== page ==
Table 1. Fiol and Lyles’ four positions related to action, reaction and programmed learning

Looking at the table we can see the following: 

  • Position A (a stable and predictable environment: bureaucratic firms, no learning and no change): There is no programmed learning (P) and no incentive for change or learning from insiders (Q1). These firms are also looking at outsiders without thinking about any improvement (reaction learning, Q2).
  • Position B (unpredictable environment characterized by quick reactions): These firms are not looking at insiders in order to learn because they are very worried about competitors and acting quickly for survival. The programmed learning (P) is a consequence of observed learning from outsiders (reaction learning, Q2).
  • Position C (turbulent environment in which firms produce innovations): For that reason, they do not learn from competitors (Q2), but they do learn from insiders and their way of doing innovative work (action learning, Q1).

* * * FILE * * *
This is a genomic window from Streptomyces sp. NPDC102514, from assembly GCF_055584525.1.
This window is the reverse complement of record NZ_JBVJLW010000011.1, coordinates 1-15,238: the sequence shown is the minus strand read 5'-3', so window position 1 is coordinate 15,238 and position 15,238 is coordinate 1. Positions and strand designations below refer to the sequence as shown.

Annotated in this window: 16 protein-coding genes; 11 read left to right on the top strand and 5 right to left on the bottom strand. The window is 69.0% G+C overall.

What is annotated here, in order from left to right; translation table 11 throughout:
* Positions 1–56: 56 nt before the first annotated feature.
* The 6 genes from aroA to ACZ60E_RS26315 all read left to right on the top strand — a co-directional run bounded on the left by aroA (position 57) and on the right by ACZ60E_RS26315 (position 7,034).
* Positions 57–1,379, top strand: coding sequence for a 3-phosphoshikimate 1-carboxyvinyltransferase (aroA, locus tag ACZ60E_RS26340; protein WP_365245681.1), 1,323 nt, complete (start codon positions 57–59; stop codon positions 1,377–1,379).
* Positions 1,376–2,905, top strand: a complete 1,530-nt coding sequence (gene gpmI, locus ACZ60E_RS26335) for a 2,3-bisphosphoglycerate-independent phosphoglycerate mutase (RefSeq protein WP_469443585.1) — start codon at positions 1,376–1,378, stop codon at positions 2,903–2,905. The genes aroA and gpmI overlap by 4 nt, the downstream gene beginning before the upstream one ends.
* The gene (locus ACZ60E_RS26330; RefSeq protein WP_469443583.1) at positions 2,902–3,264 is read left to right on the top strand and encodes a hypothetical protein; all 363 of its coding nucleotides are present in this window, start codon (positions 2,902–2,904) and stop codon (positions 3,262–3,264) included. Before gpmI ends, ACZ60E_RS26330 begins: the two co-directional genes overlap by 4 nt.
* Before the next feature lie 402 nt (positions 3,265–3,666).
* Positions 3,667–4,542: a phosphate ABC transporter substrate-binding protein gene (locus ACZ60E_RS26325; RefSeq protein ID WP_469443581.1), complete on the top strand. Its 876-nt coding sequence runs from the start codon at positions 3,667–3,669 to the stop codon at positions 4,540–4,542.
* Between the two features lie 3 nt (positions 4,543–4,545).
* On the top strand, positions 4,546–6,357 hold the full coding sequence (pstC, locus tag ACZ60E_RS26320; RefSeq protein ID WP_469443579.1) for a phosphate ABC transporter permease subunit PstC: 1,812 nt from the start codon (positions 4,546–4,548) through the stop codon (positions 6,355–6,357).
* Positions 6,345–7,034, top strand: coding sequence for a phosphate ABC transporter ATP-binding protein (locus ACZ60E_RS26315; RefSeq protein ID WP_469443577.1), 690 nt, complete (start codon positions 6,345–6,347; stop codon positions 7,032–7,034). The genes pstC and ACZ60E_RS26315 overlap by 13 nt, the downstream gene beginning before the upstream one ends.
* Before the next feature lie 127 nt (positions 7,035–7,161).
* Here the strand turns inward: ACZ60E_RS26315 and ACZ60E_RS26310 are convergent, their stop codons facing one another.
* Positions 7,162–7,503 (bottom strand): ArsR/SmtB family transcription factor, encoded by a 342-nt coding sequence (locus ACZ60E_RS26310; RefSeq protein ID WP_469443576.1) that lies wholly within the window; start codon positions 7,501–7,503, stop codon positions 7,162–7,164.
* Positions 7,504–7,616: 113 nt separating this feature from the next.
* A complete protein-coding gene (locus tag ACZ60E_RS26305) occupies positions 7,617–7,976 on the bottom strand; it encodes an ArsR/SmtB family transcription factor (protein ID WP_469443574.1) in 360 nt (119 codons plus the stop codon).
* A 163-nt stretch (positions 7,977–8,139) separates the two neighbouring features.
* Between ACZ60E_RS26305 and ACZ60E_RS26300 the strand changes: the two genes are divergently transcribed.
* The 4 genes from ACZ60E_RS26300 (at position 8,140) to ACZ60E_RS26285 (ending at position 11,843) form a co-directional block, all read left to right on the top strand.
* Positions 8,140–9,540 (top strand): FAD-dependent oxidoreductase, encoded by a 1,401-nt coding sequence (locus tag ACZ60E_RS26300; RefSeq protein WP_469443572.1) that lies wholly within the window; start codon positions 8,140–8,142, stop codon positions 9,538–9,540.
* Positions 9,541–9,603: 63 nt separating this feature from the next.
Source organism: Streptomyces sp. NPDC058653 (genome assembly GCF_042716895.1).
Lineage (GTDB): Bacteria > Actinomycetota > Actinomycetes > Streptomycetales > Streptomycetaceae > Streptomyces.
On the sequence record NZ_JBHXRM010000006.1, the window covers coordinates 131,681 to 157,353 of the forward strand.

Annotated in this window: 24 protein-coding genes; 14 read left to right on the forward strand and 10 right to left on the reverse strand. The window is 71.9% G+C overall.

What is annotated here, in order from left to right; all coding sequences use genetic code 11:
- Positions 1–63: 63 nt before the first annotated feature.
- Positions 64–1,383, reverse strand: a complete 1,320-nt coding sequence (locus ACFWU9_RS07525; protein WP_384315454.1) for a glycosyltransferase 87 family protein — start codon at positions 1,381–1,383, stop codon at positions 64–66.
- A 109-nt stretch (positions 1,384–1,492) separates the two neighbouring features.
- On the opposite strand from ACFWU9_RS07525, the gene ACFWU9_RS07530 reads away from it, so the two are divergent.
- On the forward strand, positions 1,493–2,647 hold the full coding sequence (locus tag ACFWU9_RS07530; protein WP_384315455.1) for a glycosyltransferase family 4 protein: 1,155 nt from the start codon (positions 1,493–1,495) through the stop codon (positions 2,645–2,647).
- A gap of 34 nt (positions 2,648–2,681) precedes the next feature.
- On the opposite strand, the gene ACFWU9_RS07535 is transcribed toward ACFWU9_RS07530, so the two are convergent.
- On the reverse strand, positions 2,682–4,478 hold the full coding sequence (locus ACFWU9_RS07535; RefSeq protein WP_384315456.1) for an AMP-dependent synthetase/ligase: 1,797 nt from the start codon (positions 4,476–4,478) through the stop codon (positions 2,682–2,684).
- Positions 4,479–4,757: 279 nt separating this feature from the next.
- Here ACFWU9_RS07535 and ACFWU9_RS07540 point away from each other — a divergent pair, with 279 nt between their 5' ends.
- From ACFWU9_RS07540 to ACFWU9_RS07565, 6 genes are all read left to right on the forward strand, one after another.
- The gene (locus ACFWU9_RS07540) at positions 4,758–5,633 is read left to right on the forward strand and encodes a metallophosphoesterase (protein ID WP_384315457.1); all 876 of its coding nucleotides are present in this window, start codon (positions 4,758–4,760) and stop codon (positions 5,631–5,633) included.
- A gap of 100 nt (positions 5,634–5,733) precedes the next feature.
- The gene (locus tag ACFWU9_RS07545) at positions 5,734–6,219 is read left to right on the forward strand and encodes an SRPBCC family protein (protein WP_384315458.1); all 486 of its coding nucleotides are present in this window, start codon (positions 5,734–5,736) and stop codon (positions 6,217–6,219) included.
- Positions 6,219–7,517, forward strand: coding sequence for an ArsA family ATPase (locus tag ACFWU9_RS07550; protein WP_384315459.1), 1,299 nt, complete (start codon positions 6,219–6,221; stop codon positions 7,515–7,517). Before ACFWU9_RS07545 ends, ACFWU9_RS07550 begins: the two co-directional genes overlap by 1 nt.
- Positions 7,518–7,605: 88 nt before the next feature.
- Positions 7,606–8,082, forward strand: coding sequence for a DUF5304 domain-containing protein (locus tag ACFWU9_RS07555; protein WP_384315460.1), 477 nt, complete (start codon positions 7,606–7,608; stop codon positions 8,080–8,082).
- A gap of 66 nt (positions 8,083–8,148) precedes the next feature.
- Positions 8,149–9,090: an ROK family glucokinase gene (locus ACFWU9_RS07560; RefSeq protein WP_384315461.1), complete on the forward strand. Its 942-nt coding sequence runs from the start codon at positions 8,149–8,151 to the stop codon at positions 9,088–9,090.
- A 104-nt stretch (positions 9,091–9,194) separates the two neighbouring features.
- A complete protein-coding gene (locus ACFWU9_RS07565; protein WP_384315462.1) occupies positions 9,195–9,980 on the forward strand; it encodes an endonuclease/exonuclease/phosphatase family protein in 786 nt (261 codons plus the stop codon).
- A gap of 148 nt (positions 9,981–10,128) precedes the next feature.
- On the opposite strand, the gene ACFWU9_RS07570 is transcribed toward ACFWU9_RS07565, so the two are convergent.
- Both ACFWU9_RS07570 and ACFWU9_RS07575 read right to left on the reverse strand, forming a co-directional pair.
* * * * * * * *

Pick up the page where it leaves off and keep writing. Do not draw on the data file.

• Position D (moderately turbulent environment, firms constantly changing with a few well-defined rules): Program learning is therefore close to zero but the observations from insiders and outsiders (action and reaction learning, Q1 and Q2, respectively) are relatively significant components in the system overall.

This analysis of learning from outsiders (Q2), or by analogy to the term coined by Revans, reaction learning, explains a class of observed behavior exhibited by SMEs within an interaction system. Firms can learn either by leading the way and learning from the consequences or by following the actions of their close competitors – action and reaction.